The exponential growth of technology will greatly expand our lifespans and eventually let humans settle in other galaxies, famous inventor and author Raymond Kurzweil said in a speech Monday.
Kurzweil has written extensively about laws of accelerating returns related to IT, and predicts that humans will eventually be able to overcome age and disease by combining artificial systems with our mortal bodies.
Life expectancy has risen greatly over the past century, and within a decade and a half medical science will be advancing so rapidly that another year will be added to the average person's life expectancy every year, he said.
"Your life expectancy will run away from you, so you can hang in there," Kurzweil said, drawing laughs from the audience.Kurzweil was speaking to a group of IT professional at Computerworld's Storage Networking World in Phoenix. Kurzweil, author of The Singularity is Near and other books about the future of technology and the human race, talked little about current storage technology. Instead he focused on his theories related to laws of accelerating returns, and how they could lead to technological advances that seem unimaginable today.
While Moore's Law is well known, Kurzweil says there are countless examples showing that IT progresses exponentially, rather than linearly. Examples include increasing performance of dynamic RAM memory and magnetic data storage. Kurzweil, 61, said there has been a billion-fold increase in the price-performance of computing since he was an undergraduate.
"These technologies will be a million times more powerful in 20 years," he says.
Because medicine is in many ways becoming an information technology, Kurzweil believes we will ultimately be able to reprogram our bodies to be more resistant to disease, and greatly enhance our physical abilities and brainpower. For example, he said replacing a portion of our red blood cells with lab-manufactured blood cells could let us sprint for 15 minutes without running out of breath, or sit at the bottom of a pool for hours on end.
"The software that's running in our bodies is really out of date," he said. "How long do you go without updating the software in your cell phone? The software in our bodies evolved thousands or millions of years ago."
By 2029, Kurzweil said that $US1000 worth of computation power will be equal to 1,000 times the power of the human brain. Reverse engineering of the brain will be completed, virtual reality technology will be a part of everyday life, and nanoscale devices will exist in our bodies keeping us healthy. Skeptics may scoff, he said, but even today some Parkinson's disease patients essentially have therapeutic computers inside their brains.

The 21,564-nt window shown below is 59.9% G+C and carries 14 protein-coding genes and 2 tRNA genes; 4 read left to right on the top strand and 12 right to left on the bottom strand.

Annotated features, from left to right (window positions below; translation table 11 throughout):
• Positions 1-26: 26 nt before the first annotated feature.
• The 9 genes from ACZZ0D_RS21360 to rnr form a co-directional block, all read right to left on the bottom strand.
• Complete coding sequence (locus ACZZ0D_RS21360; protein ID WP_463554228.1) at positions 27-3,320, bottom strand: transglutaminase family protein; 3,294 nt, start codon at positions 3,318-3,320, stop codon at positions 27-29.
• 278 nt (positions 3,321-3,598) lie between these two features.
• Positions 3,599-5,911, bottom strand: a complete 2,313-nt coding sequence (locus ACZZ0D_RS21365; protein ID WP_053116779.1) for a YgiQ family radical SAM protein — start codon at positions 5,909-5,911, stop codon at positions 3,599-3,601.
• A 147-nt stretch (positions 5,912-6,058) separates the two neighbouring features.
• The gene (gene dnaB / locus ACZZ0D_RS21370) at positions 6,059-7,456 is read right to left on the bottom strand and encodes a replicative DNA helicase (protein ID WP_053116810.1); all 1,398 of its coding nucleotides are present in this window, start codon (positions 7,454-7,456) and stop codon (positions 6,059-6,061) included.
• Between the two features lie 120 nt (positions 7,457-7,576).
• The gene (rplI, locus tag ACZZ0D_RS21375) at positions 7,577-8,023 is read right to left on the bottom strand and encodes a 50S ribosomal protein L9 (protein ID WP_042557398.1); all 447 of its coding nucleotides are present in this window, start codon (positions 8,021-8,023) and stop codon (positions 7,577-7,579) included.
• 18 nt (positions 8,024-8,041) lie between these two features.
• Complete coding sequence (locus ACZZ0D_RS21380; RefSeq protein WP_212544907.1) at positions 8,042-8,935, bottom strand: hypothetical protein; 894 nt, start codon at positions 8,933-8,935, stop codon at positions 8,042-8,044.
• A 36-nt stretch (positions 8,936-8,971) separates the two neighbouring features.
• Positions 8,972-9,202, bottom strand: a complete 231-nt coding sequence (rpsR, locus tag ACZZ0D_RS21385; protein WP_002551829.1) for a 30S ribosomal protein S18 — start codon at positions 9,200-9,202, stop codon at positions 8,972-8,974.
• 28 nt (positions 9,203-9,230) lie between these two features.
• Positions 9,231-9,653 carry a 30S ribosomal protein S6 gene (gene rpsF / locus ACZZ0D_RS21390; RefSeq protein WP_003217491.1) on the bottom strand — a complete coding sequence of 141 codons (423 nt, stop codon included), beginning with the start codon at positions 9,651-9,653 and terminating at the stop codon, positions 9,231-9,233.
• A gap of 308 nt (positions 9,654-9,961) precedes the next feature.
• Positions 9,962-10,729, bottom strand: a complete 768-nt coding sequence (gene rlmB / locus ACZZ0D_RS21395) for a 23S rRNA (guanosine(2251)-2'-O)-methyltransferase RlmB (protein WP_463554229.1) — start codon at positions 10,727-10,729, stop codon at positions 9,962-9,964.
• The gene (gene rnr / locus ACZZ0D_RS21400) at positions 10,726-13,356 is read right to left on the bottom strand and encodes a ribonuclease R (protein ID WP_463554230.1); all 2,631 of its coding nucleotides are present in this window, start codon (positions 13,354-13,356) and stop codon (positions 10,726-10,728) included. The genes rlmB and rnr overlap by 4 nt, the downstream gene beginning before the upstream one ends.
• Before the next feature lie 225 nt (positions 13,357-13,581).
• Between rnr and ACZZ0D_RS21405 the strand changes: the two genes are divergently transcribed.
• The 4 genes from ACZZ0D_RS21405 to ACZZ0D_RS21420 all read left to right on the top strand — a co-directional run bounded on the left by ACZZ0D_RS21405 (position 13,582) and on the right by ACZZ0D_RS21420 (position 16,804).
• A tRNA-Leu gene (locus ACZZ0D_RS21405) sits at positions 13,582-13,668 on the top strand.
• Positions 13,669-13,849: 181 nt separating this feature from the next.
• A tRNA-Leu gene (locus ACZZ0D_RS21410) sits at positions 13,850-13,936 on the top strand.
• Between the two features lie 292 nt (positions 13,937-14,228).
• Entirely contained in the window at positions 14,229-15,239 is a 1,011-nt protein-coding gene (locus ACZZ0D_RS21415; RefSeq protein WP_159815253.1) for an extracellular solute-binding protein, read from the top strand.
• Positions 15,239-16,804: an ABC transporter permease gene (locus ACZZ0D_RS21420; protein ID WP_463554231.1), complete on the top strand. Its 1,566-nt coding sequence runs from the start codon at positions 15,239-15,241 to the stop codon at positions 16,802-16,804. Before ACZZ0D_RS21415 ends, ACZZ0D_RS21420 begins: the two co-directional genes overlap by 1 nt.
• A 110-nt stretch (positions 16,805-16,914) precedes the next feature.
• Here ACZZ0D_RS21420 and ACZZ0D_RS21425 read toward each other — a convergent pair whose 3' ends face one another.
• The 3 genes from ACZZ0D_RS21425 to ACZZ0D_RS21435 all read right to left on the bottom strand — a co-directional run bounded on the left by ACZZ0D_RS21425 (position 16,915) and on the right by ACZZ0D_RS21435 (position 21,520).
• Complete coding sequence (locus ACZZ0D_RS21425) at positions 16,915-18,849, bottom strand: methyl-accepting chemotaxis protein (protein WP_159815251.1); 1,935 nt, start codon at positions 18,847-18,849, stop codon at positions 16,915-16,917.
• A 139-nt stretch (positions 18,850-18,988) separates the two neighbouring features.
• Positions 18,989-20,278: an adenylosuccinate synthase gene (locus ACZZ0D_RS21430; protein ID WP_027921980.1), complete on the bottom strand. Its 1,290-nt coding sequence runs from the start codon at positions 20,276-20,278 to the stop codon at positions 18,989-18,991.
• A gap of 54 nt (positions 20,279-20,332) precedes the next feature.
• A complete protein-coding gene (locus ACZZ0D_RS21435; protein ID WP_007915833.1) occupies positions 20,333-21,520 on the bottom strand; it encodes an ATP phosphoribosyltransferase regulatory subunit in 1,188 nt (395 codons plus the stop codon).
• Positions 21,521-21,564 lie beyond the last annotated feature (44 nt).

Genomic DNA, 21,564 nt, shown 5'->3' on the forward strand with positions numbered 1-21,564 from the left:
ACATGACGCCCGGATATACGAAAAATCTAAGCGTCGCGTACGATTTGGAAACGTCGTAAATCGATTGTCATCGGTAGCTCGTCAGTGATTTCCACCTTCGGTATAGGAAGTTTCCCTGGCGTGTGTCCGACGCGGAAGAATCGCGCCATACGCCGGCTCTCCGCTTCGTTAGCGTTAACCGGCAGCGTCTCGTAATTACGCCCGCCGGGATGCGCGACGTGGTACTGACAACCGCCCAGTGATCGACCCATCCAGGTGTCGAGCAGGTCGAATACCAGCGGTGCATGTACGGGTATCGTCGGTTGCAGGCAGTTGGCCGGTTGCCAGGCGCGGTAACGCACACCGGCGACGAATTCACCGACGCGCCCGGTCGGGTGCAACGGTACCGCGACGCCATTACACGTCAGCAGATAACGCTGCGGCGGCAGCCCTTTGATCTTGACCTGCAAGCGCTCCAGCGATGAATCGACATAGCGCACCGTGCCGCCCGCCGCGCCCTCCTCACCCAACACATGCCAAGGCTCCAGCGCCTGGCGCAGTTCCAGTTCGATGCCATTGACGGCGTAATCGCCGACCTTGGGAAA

Kurzweil's predictions typically focus on the next few decades, but one audience member challenged him to predict whether humans will be able to escape the solar system before the Sun dies out billions of years in the future.
"Our technology will be unimaginably powerful in 50 years," Kurzweil said. "If we're talking a billion years from now, our technology will be beyond galaxy-wide and will be beginning to be universe-wide. That's the destiny of our human civilization. Humans spread out, beginning about 100 years from now."
In addition to making grand predictions about the future of the human race, Kurzweil demonstrated a technology he has developed to improve the lives of blind and Dyslexic people. Kurzweil has created a reading technology that can be installed on mobile devices and read restaurant menus, signs and other printed material to the blind. The reader works in 16 languages, can work on Nokia phones and will likely be on the iPhone within six to nine months, Kurzweil said.
While Kurzweil is generally an optimist, he did address the dangers of future technology ending up in the wrong hands."We have technology that could wipe out all of humanity," he said. "Those thermonuclear weapons are still there at a hair trigger, and we've kind of gotten used to that."
Laws of accelerating returns could also help bioterrorists engineer ever more deadly viruses to make entire populations sick and die, Kurzweil said. But we won't be defenseless against misuse of technology, he said, noting that computer scientists have largely been able to deflect the negative impact of software viruses.
"We need to give a lot of attention to keeping these technologies safe," he said, "while harnessing their potential."